6. They are a lot hardier than most will tell you. Here -6C (21F) does almost nothing damage-wise for 95%
of them and they are unprotected except by high fences and tall bamboos to slow the wind. Smaller plants will
probably not be as hardy.
7. For the ones that dont like wet winters (Brahea, etc.) try and put a plastic cover over them to keep
them dry (such as a golf umbrella). Remember its not the cold they cant stand; its the wet
8. When buying palms, dont go for the largest. Go for the ones with the thickest, most cardboard-type
leaves and with a good set of spears in the crown pushing out (the more the better for fastest growth). The
reason my Brahea and Phoenix died was that they were grown under glass and had stretched petioles and were generally
not as tough as ones grown outdoors.
9. There is a limit with all plants, but youll have to find your own. My advice: move to central London
or Cornwall or anywhere within 100 yards of the sea, preferably west/south coast, for maximum growth rates.
10. Spending a thousand pounds on plants? Then ask for at least a 20% discount.
11. Buy at sale times at the Palm Centre, i.e. winter (you dont get the biggest plants but in a few years
no one will notice).
12. Lie through your teeth. Say youre a landscape gardener to get a discount and print off some headed
paper to suggest this. You can cleave at least 20% off most suppliers.
13. Prepare your ground as best as you possibly can and work out where your sun is for the best results. Dont
forget winter sun is the most important for quick defrosting. Take into account that its at a lower point
in the sky in winter and things that it may clear in the summer it wont in the winter, leaving plants
in shade, whereas at the height of summer they may well get full sun.
14. High fences and screening to stop Mr. Wind.
Heres a list of plants in the garden that have done reasonably well with temperatures down to -6 to -7C
(21 to 19F) here in Birmingham:
- Brahea armata: a new specimen with a short, fat trunk, thick cardboard leaves, and short petioles has
done well and is now on its 3rd leaf (in July 2003) but did get a mini greenhouse for protection last year;
in 12 months, however, it will be left to fend for itself.
- Brahea edulis: despite being kept dry under my tropical hut it still got damaged at
-6C. It has grown out with ease, but unless it puts out 2 good leaves, as opposed to 2 damaged ones so far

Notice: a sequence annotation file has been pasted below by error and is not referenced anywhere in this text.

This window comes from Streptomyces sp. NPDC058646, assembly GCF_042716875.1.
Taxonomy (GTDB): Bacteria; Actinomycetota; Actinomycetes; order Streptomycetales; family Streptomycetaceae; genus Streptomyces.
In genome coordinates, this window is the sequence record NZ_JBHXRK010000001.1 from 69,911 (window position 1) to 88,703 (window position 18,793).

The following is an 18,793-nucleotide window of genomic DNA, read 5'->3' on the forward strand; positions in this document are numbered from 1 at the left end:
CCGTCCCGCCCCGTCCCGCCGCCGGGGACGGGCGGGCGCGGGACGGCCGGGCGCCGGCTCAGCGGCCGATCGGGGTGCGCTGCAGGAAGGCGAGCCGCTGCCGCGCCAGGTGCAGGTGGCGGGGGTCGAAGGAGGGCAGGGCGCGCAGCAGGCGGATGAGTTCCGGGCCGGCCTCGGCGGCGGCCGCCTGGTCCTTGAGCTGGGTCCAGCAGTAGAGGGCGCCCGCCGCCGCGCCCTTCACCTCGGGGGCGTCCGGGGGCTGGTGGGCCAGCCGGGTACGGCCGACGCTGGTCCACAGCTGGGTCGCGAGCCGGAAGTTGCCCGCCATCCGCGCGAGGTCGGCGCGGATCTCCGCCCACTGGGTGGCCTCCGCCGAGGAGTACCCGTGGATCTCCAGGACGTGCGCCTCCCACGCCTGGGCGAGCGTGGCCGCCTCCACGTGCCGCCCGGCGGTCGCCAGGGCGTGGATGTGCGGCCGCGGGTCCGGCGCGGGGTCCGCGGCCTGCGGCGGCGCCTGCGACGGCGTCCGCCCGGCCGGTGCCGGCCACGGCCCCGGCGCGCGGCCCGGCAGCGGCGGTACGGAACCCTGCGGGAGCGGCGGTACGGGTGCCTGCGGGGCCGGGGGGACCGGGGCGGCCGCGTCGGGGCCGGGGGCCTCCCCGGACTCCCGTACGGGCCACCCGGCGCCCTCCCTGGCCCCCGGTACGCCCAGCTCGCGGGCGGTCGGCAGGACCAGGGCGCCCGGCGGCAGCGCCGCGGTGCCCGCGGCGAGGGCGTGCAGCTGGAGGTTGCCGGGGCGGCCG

and one good spear, it may be ditched.
- Chamaedora radicalis: a newcomer this year, biggish plant (6+ feet). This years experiment is
leaving it in total shade.
- Chamaerops humilis: also indestructible and should be renamed Captain Scarlet. Will grow
anywhere in any position.
- Chamaerops cerifera: another great plant for a different colour other than green. Unharmed by -6 to
-7C (21 to 19F). Slower growth than its cousin but this may be because it is a smaller plant. Still manages
at least 6 leaves a year.
- Butia capitata: no problems here. Its cousin, Mr. yatay, is still in the experimental stage here. Its
settling in after 3 years of being lifted but is now showing speedier growth. This plant has received some damage
through the winter of 2002-2003 but its not major and may be due to its still limited root system.
- Trithrinax acanthocoma: doesnt like being drowned with a hose in winter to remove snow (stupid
mistake by me). Grows reasonably well though not as tough as campestris, but OK to -6C (21F).
- All Trachycarpus species except recent discoveries as these have yet to be tested, but wagnerianus,
fortunei, takil, etc., no problems. (On martianus, see below).
- Trachycarpus martianus: a surprising success story; starts growth before any other palm after winter
and has gone through -6 to -7C (21 to 19F) with very little damage. It must be under the canopy of other
plants to achieve this. It is likely that I have the hardier Nepal variety as others tell me of
total defoliation at -4C. Mine is planted into solid clay (as in you can throw a pot with it straight out of
the ground) in a north facing position with zero sun.
- Trithrinax campestris: amazing plant; doesnt bat an eyelid at being lifted and carries on regardless.
A slow grower but very wind resistant so dont waste money on pot grown specimens.
- I have an assortment of bamboos, tree ferns and yuccas that have all taken -6 to
-7C (21 to 19F) with limited damage. I have gotten most of my plants through the Palm Centre, though some
Ive gotten for free (i.e., in a housing estate nearby that was going to be demolished were about 40 Yucca
recurvifolia with trunks up to 3 feet. I asked the local council and they said, help yourself.)
I have some smaller, more experimental plants that have to be grown on for some years, including the new Trachycarpus
princeps and T. latisectus, though T. latisectus seems a bit slow at the moment.
So that just about sums up my palm history so far but watch this space as I may be on the move. I have some
pictures at http://community.webshots.com/user/pmrose18,
which I will fully update for the winter of 2003.
28-01-23 - 23:58GMT
|| What's New?
|| New palm book
| Date: 24-05-2004
of Cultivated Palms
by Robert Lee Riffle, Paul Craft.
|| New: Issue 48
| Date: 24-05-2004
has been published in the Members Area.
|| Archive complete!
| Date: 03-12-2002
| All Chamaerops issues can now be found in the archive:
More than 350 articles are on-line!
|| Issues 13 to 16
| Date: 28-08-2002
| Chamaerops mags 13,
have been added to the members area. More than 250 articles are now online!
|| 42 as free pdf-file
| Date: 05-08-2002
Download! Chamaerops No. 42 can be downloaded for free to intruduce the new layout and size to
|| Issues 17 to 20
| Date: 23-07-2002
| Chamaerops mags 17,
have been added to the members area. Now 218 articles online!
|| Book List
| Date: 28-05-2001
a look at our brand new Book List edited by Carolyn Strudwick
|| New Book
| Date: 25-01-2001
by Mario Stähler
This german book tells you all about how to cultivate your palms in Central Europe. more...